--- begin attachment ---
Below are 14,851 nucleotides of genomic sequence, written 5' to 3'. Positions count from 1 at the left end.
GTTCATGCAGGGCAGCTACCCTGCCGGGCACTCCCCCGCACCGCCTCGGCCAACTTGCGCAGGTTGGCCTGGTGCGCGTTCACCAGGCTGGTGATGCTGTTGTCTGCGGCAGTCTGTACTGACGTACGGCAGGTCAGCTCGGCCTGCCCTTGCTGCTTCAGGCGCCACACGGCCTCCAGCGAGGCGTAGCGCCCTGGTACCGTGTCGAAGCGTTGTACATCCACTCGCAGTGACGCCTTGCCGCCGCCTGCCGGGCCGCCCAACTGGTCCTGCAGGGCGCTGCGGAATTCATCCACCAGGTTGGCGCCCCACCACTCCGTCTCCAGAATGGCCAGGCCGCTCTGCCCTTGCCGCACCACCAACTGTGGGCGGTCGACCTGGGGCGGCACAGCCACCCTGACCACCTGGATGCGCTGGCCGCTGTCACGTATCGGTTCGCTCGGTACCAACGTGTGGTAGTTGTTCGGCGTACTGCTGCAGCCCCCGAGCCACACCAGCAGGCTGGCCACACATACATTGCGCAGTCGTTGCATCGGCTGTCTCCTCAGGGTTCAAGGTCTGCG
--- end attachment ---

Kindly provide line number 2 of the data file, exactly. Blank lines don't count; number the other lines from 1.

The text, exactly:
GTTCATGCAGGGCAGCTACCCTGCCGGGCACTCCCCCGCACCGCCTCGGCCAACTTGCGCAGGTTGGCCTGGTGCGCGTTCACCAGGCTGGTGATGCTGTTGTCTGCGGCAGTCTGTACTGACGTACGGCAGGTCAGCTCGGCCTGCCCTTGCTGCTTCAGGCGCCACACGGCCTCCAGCGAGGCGTAGCGCCCTGGTACCGTGTCGAAGCGTTGTACATCCACTCGCAGTGACGCCTTGCCGCCGCCTGCCGGGCCGCCCAACTGGTCCTGCAGGGCGCTGCGGAATTCATCCACCAGGTTGGCGCCCCACCACTCCGTCTCCAGAATGGCCAGGCCGCTCTGCCCTTGCCGCACCACCAACTGTGGGCGGTCGACCTGGGGCGGCACAGCCACCCTGACCACCTGGATGCGCTGGCCGCTGTCACGTATCGGTTCGCTCGGTACCAACGTGTGGTAGTTGTTCGGCGTACTGCTGCAGCCCCCGAGCCACACCAGCAGGCTGGCCACACATACATTGCGCAGTCGTTGCATCGGCTGTCTCCTCAGGGTTCAAGGTCTGCG